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A Health Care Early Warning System Given the Green Light

Hospital Bed with a green square around the centre

A Health Care Early Warning System Given the Green Light

DESCRIPTION

The aim of the study was to examine the effectiveness of an early warning system to detect adult clinical deterioration within Queensland hospitals and health services and to identify the socio-cultural factors influencing health professional compliance in using the EWS.

PARTNERS

Central Queensland Hospital Health Services

IMPACT

The study identified a number of socio-cultural factors that contributed to some doctors’ and nurses’ failure to monitor and escalate care of hospital patients’ deterioration. Findings also suggested further refinements of monitoring charts at a state-wide level, and importantly, informing policy development – a major contribution to best evidence and best practice within clinical environments. When health professionals practice best practice, better health outcomes inevitably follow. With consumers expecting the best possible health care, the EWS study provides the potential to improve delivery of this expectation, resulting in substantial social impact, shorter hospital stays and better quality of life.

Professor Trudy Dwyer, Dr Tracy Flenady, Professor Tania Signal,  Professor Matthew Browne, Dr Danielle le Lagadec and Central Queensland Hospital and Health Service industry partner Ms Julie Kahl

A CQUniversity research team has established that an early warning system (EWS), designed to support nurses and doctors to quickly identify when a patient’s condition is worsening and escalate care, does work when used correctly.

The team also identified the main factors that influenced nurses’ and doctors’ compliance and non-compliance when using these EWSs and found compliance improved hospital patient safety, resulting in fewer unexpected intensive care admissions, transfers to another hospital or even patient deaths.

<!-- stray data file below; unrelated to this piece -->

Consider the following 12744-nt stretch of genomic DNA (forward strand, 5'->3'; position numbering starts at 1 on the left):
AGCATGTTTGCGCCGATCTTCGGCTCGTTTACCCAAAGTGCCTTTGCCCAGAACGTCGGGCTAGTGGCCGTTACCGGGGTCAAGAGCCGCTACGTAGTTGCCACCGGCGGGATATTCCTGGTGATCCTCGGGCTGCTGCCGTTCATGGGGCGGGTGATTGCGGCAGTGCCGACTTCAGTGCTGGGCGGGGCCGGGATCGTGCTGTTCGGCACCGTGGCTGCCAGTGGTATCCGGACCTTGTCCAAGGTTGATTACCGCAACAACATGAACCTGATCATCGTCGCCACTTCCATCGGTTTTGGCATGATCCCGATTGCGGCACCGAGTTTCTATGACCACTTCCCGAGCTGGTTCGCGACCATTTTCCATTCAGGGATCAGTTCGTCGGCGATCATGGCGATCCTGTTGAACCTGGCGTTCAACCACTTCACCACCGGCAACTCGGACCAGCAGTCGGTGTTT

In setting out to validate the extent EWS can predict patient clinical deterioration, researchers focused on how the most prevalent EWS were currently used in public hospitals across Queensland.

In total, 2474 patient charts and 12,399 sets of patient vital sign measurements from 13 different hospitals, found that abnormal respiratory or cardiac changes commonly preceded unexpected clinical deterioration.

Better still, when these individual abnormal vital signs were considered collectively as one total score, the system had a better than average chance of predicting clinical deterioration 24 hours preceding death.

Significantly, if early detection is acted upon, patient mortality rates are reduced, unplanned intensive care unit admissions are reduced, and the length of hospital stays is shorter.

The study was lead by Chief Investigators Professor Trudy Dwyer and Dr Tracy Flenady, both from CQUniversity Rockhampton; CQUniversity team members Professor Tania Signal, Professor Matthew Browne, Dr Danielle le Lagadec; and Central Queensland Hospital and Health Service industry partner Ms Julie Kahl.

Prof Dwyer explains that the study arose in response to the findings of a coronial inquiry into a hospital death because staff had not complied with the early warning system protocols.

“We found that staff don’t have confidence that the early warning system charts in place are relevant to all patients on all occasions.  As a result, they aren’t used as intended,” she says.